For more than 40 years the Butterball Turkey Talk Line has been answering phone calls from frantic, would-be chefs who are suddenly on the precipice of disaster. But the truth is, the most common problem they get is extremely fixable.
For more than 40 years, the Butterball Turkey Talk Line has been answering phone calls from frantic would-be chefs on the precipice of disaster. But the truth is, the most common problem most cooks face is extremely fixable.
If you make a call to 1-800-Butterball, you might get your call answered by Sue Smith, who has been offering help and talking people through their problems for decades. The number one question she gets comes from someone who forgot to thaw their turkey. (Hopefully, reading this didn’t make you realize you forgot to do the same thing.)
“We get that. Life happens and you forgot to put it in your fridge early enough,” Smith said in a very reassuring tone. To speed up the thawing process, “you can soak your turkey in cold water,” she said.
Smith said you need to put your turkey breast down while it’s still in the wrapper to properly thaw the bird.
“It takes about 30 minutes per pound. Change that water every 30 minutes,” she said.
It’s what you’ll need to do if you haven’t thawed your turkey just yet.
“It takes one day for every four pounds of turkey to thaw. So it takes longer than we anticipate,” Smith said.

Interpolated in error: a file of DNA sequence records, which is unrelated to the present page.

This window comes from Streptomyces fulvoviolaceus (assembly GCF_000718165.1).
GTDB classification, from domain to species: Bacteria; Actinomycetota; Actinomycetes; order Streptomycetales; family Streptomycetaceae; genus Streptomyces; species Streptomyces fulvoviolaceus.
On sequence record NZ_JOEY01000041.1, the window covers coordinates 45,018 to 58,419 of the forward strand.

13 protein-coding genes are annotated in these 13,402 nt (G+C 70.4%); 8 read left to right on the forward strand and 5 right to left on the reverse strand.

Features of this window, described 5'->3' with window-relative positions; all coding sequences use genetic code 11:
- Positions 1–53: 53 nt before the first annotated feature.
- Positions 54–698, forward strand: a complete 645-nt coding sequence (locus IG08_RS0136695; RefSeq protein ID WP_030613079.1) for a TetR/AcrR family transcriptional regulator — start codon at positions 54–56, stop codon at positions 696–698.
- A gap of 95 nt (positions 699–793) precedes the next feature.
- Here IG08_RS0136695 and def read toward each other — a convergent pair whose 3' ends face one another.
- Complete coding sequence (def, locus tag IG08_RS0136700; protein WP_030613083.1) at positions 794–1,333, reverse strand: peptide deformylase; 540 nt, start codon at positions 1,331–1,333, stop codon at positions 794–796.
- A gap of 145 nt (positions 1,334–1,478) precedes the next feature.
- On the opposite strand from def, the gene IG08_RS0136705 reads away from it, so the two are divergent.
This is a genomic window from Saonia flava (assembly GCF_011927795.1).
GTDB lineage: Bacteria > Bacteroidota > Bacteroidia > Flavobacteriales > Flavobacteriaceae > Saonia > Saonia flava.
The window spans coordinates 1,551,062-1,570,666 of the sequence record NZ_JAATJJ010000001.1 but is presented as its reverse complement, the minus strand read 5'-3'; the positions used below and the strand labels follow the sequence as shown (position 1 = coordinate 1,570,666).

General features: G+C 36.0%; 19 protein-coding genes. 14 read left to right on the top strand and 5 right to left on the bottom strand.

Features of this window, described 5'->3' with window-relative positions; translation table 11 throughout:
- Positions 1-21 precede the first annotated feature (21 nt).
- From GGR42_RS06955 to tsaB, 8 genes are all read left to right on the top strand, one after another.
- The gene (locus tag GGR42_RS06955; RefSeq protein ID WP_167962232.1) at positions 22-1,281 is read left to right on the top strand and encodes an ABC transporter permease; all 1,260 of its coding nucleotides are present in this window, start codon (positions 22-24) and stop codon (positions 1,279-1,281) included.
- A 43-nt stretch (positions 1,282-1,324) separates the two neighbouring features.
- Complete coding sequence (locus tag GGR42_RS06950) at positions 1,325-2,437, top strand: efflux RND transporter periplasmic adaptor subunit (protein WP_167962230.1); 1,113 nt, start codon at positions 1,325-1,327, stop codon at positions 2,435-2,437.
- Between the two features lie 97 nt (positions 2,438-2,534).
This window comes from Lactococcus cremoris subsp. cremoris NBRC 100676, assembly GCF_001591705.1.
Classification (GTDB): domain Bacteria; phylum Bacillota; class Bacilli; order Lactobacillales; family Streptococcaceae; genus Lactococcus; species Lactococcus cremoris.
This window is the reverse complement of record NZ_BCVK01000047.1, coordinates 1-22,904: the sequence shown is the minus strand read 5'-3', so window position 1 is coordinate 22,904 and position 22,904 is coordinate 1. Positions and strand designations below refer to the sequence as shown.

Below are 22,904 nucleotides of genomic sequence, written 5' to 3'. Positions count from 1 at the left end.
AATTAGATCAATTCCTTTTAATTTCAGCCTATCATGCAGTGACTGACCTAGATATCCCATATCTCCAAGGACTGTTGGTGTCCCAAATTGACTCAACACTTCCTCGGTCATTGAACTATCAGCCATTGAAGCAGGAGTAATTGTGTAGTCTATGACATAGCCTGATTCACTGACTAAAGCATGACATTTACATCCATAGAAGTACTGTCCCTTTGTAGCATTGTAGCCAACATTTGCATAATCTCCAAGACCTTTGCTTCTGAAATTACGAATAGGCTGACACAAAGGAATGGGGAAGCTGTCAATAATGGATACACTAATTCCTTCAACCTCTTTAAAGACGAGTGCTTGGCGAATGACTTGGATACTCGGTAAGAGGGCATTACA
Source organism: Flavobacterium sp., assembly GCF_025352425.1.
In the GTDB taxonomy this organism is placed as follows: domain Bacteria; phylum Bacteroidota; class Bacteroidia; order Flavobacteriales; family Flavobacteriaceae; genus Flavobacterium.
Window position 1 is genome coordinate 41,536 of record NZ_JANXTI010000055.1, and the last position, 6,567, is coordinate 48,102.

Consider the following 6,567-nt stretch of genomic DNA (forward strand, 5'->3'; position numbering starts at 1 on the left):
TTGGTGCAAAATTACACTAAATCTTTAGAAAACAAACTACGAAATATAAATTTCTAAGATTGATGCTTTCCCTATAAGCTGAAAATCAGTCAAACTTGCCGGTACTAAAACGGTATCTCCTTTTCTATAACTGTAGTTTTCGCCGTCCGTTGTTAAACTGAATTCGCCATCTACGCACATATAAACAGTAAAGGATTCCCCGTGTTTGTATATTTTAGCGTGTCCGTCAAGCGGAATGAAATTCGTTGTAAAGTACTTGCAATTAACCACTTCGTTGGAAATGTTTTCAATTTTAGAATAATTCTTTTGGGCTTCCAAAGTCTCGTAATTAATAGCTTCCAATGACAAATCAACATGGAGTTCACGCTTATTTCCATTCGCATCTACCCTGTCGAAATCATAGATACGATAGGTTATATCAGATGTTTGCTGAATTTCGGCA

Once you get it in the oven, the most important thing you need is a meat thermometer.
“It’s your best friend on Thanksgiving Day, simply because it takes the guesswork out of knowing when this turkey is done,” said Smith.
You want the internal temperature to hit 165 degrees in the center of the meat. If you have stuffing inside the turkey, it also needs to get to 165 degrees.
Of course, if this article didn’t help, you can always call 1-800-Butterball, email or text an expert at 844-877-3456. Butterball also has an online chat option and videos with tips on thawing, carving and roasting the bird.
“So maybe you’re new to a city or you can’t fly home to be with your family or friends. You can try this app, make some new connections and still find your table at Thanksgiving this year,” said Smith.
John started working at WTOP in 2016 after having grown up in Maryland listening to the station as a child. While he got his on-air start at small stations in Pennsylvania and Delaware, he's spent most of his career in the D.C. area, having been heard on several local stations before coming to WTOP.